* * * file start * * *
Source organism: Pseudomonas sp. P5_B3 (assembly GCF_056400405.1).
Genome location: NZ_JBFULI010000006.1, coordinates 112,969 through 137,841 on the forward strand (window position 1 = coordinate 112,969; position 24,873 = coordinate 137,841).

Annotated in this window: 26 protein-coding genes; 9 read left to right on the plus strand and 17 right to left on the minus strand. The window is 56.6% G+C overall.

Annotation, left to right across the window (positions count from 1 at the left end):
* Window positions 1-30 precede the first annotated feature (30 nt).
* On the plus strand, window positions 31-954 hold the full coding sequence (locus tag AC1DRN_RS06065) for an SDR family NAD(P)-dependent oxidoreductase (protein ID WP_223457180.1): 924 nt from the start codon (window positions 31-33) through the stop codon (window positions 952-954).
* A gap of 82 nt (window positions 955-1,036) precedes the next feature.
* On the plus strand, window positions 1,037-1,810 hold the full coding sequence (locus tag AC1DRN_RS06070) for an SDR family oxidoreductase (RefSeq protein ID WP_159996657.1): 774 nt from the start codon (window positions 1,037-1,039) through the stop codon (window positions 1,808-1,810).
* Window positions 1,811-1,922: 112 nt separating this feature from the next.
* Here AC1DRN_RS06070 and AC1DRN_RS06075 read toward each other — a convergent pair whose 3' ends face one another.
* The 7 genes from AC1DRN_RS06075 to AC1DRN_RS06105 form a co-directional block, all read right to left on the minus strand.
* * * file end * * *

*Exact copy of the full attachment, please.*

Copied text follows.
Source organism: Pseudomonas sp. P5_B3 (assembly GCF_056400405.1).
Genome location: NZ_JBFULI010000006.1, coordinates 112,969 through 137,841 on the forward strand (window position 1 = coordinate 112,969; position 24,873 = coordinate 137,841).

Annotated in this window: 26 protein-coding genes; 9 read left to right on the plus strand and 17 right to left on the minus strand. The window is 56.6% G+C overall.

Annotation, left to right across the window (positions count from 1 at the left end):
* Window positions 1-30 precede the first annotated feature (30 nt).
* On the plus strand, window positions 31-954 hold the full coding sequence (locus tag AC1DRN_RS06065) for an SDR family NAD(P)-dependent oxidoreductase (protein ID WP_223457180.1): 924 nt from the start codon (window positions 31-33) through the stop codon (window positions 952-954).
* A gap of 82 nt (window positions 955-1,036) precedes the next feature.
* On the plus strand, window positions 1,037-1,810 hold the full coding sequence (locus tag AC1DRN_RS06070) for an SDR family oxidoreductase (RefSeq protein ID WP_159996657.1): 774 nt from the start codon (window positions 1,037-1,039) through the stop codon (window positions 1,808-1,810).
* Window positions 1,811-1,922: 112 nt separating this feature from the next.
* Here AC1DRN_RS06070 and AC1DRN_RS06075 read toward each other — a convergent pair whose 3' ends face one another.
* The 7 genes from AC1DRN_RS06075 to AC1DRN_RS06105 form a co-directional block, all read right to left on the minus strand.